When asked if you should use weed fabric under mulch, I think of P.T. Barnum. Before P.T. Barnum was known for circuses (circii?), he operated the American Museum in New York City. While it had some legitimate exhibits, like taxidermied animals, Revolutionary War relics, and even whales in a tank in the basement, he also exhibited things like a “mermaid skeleton”. He also, quite famously, labeled a door “this way to egress” which led people – who didn’t know the word, so they thought it was an exhibit – right out onto the sidewalk.
Were P.T. Barnum alive today, he would be quite the weed barrier fabric salesman.
What happens when you use weed fabric under mulch
The use of weed fabric under mulch seems like a no-brainer, doesn’t it? Roll out the fabric, put down a healthy 4” of an organic mulch, and spend the summer sipping juleps on the back porch while the dog mows the lawn.
Weed fabric doesn’t stop weeds
The idea that when you use weed fabric under mulch you’re totally blocking weeds relies on a few flawed assumptions. It assumes weeds are ONLY coming up from under the fabric, and it assumes that the fabric itself is virtually bulletproof. The reality is that weed fabric does nothing to stop weed seeds, carried by birds or the wind, from landing in the mulch above the fabric and taking root. Also, the fabric can get small rips during installation, and you have to cut holes in it anyhow to accommodate plants. The longer weed fabric is in place, the more it gets torn up.
What ends up happening is the weeds root into the fabric. Not only are you still pulling weeds, but now it’s harder because they have something to grab onto. And by pulling weeds rooted through fabric, you can either tear the fabric or even pull up big chunks of it.
Weed fabric is bad for your plants and your soil
“Dave, Dave, quite contrary, how does your garden grow?”
Well ideally, my plants have plenty of room to spread out, and the soil is constantly getting enriched from my organic mulch breaking down and being worked into the soil from all the insects and microbes that live there. If you use weed fabric under mulch, that’s not happening. Organic matter can’t pass through the fabric. Many fabrics are so tightly woven that it’s even difficult to get water to pass through to the soil. That results in fewer beneficial critters in the soil, which means plants aren’t getting the nutrients they need.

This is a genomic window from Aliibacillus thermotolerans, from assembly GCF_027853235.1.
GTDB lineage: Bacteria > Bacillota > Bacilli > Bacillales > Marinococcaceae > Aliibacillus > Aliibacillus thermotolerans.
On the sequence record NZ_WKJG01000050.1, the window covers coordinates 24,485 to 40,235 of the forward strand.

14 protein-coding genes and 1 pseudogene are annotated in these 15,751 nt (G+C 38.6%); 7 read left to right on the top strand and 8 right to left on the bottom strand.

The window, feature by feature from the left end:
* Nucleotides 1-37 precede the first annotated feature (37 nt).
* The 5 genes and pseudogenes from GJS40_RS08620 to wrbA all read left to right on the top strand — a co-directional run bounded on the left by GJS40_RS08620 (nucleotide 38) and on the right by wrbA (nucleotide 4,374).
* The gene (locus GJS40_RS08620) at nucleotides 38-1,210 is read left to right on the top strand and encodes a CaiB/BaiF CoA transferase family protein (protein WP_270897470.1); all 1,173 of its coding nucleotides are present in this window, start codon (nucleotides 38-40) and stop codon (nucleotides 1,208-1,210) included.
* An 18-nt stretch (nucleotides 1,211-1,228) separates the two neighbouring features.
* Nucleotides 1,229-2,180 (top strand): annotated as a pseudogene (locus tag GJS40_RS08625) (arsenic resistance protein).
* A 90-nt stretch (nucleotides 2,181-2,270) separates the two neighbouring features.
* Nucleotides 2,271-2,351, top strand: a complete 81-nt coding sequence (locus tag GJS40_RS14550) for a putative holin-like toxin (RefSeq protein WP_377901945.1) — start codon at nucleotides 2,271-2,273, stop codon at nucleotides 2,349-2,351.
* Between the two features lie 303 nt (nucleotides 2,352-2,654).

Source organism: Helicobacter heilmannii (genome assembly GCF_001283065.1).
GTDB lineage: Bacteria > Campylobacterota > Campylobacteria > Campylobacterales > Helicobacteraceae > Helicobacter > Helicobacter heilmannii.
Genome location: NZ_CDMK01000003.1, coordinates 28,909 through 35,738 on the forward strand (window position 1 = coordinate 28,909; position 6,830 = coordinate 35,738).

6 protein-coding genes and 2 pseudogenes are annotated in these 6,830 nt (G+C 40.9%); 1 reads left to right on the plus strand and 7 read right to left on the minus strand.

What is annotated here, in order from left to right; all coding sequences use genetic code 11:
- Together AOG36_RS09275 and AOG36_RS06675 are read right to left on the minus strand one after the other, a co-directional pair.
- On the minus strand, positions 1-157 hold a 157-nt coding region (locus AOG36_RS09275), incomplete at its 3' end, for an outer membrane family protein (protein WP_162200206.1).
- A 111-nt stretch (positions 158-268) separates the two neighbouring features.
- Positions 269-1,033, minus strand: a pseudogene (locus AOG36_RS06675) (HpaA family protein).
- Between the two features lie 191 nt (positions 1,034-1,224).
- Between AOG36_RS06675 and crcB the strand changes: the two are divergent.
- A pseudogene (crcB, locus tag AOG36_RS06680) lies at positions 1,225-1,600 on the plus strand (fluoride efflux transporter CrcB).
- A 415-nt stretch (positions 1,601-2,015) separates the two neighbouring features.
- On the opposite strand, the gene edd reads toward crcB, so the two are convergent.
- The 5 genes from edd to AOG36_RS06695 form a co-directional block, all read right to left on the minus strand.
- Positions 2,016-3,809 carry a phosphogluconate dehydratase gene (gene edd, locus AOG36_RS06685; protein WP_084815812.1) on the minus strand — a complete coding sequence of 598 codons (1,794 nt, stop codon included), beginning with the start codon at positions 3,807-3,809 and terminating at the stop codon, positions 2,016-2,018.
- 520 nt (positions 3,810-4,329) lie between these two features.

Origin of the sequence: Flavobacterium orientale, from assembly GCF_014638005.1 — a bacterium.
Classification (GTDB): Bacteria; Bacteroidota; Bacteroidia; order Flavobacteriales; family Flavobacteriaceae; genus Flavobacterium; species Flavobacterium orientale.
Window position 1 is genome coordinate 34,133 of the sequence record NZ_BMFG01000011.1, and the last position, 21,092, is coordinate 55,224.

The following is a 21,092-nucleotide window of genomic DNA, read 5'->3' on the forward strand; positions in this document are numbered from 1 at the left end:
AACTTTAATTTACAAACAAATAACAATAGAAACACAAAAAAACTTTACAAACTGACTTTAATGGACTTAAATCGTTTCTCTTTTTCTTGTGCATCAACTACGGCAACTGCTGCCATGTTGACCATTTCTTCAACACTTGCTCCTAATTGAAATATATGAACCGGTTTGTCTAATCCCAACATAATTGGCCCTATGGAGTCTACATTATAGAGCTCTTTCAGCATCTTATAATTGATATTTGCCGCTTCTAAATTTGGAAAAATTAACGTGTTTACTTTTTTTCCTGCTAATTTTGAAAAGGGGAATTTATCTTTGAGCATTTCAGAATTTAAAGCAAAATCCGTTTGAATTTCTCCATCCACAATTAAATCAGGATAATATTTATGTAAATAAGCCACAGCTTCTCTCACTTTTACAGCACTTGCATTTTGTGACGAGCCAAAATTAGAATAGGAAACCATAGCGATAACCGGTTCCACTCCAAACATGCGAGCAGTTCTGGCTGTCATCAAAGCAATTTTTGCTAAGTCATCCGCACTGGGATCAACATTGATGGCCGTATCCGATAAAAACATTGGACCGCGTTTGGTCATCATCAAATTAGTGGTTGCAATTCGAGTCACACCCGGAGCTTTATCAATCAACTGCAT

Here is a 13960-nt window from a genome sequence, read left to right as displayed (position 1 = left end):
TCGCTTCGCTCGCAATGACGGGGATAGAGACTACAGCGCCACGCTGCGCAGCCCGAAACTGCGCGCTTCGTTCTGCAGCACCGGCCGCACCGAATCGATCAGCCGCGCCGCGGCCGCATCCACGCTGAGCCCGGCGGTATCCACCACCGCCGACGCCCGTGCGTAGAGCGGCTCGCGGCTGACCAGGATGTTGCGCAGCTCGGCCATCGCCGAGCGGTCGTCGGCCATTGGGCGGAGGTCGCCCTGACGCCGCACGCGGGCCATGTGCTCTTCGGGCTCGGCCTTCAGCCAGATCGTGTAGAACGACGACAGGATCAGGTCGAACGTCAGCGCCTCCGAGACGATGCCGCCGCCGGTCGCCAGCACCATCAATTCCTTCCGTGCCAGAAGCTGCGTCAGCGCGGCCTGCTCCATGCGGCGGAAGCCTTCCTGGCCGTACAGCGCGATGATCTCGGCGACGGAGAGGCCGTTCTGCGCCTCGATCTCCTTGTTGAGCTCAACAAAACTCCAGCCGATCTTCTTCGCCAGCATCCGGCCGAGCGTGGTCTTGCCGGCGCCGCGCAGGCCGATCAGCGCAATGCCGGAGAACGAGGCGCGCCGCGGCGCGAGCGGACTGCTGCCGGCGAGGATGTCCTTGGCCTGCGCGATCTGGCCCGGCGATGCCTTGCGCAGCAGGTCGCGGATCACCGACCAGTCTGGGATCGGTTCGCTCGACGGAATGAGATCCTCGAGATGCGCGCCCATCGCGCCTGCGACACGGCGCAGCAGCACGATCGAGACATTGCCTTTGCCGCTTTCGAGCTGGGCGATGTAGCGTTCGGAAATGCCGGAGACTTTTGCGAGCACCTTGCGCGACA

Weed fabric can also choke out woody plants if there’s not enough space around the trunk to allow for growth. The fabric also makes it harder for perennials to spread and thrive. In my planting designs I use perennials and groundcovers that will fill in, reduce the amount of mulch needed, and out-compete weeds. That’s called working smarter!
How do I stop weeds then?
The best way to keep weeds down is by mulching with a heavy (4 to 6 inches) layer of organic mulch, being sure to keep the mulch away from trunks. Good organic mulches include shredded hardwood mulch, leaf compost, or arborist wood chips. If you stay on top of things and weed before they can get established, it’s really not that hard.
You can also use a granular pre-emergent herbicide, installed before you mulch, to help keep weeds down. A pre-emergent works by preventing weed seeds from germinating, so it won’t do anything to weeds that have already sprouted. Just read the manufacturer’s instructions on the label for frequency, application rate, and anywhere that you shouldn’t use it.
What if I’m using a gravel or rock mulch?
If you’re in, say, the Southwest, do what you have to do. Here in Virginia though, I don’t know why you would want to. I know people think an inorganic mulch (rock, tumbled glass, rubber mulch) is going to be way easier in the long run, but it’s not. As I’ve explained, weeds are still going to pop up on, under, and through the weed fabric. Now, though, you’re tearing up your hands trying to pull weeds out from between pieces of gravel.
When we create a dry streambed, we do use a barrier fabric underneath the river jack. It’s a very thick filter fabric, though, one that’s used under paver patios. Using that as a weed fabric would be a terrible idea.
Bottom line: at ten to twenty bucks a roll, plus the time it takes to install something that actually makes your gardening life worse, don’t do it. If that money’s burning a hole in your pocket I’m sure you can find a better way to spend it!
By the way, if you want to learn more about P.T. Barnum and all the crazy stuff he did, The Dollop did a hilarious podcast episode on the subject here.